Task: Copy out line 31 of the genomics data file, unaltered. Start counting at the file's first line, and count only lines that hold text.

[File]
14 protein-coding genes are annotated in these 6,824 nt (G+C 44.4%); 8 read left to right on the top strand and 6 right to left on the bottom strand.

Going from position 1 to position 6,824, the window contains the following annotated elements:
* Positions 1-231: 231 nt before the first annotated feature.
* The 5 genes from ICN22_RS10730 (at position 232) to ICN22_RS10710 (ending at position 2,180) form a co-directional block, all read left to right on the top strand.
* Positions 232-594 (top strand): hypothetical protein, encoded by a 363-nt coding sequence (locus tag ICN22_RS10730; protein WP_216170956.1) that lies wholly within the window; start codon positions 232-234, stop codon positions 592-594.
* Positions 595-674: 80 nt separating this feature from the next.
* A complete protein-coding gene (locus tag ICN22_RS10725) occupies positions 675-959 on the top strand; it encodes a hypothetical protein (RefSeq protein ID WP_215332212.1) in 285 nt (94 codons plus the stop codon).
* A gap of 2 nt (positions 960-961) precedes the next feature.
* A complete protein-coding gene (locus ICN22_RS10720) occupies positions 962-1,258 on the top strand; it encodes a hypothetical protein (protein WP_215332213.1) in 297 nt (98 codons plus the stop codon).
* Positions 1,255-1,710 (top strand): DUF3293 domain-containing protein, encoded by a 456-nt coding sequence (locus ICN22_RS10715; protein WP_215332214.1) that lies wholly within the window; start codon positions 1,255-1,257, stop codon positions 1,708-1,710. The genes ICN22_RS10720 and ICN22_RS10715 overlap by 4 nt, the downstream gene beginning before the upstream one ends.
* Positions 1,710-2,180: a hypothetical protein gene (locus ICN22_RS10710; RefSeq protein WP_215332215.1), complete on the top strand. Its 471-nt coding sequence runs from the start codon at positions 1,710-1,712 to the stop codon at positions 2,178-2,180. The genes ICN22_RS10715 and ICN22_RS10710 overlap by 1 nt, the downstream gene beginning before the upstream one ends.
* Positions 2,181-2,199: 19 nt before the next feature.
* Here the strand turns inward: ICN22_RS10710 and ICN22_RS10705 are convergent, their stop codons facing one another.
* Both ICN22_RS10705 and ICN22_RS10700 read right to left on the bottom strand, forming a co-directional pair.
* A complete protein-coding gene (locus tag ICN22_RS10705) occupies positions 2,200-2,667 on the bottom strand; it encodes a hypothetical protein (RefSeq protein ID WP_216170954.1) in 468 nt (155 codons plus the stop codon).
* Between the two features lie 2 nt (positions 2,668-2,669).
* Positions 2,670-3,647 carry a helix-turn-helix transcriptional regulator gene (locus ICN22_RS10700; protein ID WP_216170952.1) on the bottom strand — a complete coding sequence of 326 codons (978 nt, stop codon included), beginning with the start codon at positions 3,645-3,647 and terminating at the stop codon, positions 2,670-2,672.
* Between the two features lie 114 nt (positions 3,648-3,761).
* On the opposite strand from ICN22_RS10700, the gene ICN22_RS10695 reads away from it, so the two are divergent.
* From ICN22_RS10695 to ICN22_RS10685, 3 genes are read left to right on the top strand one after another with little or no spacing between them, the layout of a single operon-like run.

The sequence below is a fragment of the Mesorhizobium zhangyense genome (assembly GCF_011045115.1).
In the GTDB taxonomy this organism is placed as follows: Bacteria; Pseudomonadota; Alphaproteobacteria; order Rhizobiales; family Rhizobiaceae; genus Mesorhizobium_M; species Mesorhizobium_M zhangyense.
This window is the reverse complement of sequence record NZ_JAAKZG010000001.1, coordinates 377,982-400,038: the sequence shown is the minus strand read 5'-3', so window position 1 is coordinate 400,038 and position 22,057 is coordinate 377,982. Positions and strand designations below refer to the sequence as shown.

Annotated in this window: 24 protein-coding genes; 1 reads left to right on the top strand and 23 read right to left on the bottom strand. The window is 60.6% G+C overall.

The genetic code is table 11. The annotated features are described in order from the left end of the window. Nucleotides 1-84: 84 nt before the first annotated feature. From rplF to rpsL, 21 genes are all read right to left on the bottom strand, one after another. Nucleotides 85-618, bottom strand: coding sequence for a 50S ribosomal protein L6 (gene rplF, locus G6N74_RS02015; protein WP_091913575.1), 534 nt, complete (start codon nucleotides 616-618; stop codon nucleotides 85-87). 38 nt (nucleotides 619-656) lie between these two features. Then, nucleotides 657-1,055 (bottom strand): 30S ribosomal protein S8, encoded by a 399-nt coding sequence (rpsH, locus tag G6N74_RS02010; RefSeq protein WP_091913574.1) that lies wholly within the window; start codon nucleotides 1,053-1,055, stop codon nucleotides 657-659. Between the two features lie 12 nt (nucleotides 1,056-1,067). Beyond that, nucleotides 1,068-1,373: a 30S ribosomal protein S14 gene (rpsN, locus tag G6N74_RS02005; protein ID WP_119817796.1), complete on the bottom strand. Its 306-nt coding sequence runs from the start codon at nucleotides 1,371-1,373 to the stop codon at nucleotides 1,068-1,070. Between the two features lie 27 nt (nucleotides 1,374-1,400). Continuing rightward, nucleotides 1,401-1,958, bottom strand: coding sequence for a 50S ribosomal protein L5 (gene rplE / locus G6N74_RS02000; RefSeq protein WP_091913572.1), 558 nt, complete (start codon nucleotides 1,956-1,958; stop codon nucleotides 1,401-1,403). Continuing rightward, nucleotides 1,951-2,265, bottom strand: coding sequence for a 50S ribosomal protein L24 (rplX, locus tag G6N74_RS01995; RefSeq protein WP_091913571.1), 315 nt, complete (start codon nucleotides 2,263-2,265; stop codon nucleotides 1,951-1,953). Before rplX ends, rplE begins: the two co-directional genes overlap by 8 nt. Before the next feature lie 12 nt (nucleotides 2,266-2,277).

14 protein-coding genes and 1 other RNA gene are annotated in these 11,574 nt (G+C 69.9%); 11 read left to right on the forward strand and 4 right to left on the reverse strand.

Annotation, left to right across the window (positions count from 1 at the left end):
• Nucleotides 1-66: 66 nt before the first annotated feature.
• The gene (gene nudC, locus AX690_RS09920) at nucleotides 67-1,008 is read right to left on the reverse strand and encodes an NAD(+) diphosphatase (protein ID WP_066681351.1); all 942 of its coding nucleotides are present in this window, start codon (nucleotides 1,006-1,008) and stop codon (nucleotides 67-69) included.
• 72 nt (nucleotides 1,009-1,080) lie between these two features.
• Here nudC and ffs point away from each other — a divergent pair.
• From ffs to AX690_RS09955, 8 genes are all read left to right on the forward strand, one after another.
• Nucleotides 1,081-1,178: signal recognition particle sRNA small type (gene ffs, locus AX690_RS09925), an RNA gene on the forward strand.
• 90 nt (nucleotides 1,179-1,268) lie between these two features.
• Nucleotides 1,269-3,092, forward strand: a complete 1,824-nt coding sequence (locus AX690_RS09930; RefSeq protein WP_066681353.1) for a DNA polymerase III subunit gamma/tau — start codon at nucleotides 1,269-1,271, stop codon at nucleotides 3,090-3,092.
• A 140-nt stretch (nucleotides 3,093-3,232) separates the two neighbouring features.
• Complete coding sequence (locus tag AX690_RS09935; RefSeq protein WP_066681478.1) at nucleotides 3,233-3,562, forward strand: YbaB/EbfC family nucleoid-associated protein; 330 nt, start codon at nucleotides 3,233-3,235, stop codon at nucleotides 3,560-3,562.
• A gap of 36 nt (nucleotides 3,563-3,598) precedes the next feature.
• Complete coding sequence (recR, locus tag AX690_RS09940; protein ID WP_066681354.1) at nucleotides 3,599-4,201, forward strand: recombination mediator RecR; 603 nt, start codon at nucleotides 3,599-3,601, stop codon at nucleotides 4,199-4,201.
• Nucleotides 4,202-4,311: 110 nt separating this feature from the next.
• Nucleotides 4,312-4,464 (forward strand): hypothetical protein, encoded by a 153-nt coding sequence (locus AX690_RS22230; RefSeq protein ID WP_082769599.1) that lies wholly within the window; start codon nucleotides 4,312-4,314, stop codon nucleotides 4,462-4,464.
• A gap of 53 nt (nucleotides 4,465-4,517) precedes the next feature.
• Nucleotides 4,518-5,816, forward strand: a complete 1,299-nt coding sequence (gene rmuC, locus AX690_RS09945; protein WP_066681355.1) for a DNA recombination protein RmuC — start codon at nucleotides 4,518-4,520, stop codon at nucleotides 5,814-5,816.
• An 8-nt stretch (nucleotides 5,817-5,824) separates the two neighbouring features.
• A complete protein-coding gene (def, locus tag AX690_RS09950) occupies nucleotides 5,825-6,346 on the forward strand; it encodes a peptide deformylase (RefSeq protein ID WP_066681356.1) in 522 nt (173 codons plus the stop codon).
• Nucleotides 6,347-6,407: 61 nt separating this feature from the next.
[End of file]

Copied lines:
• Here nudC and ffs point away from each other — a divergent pair.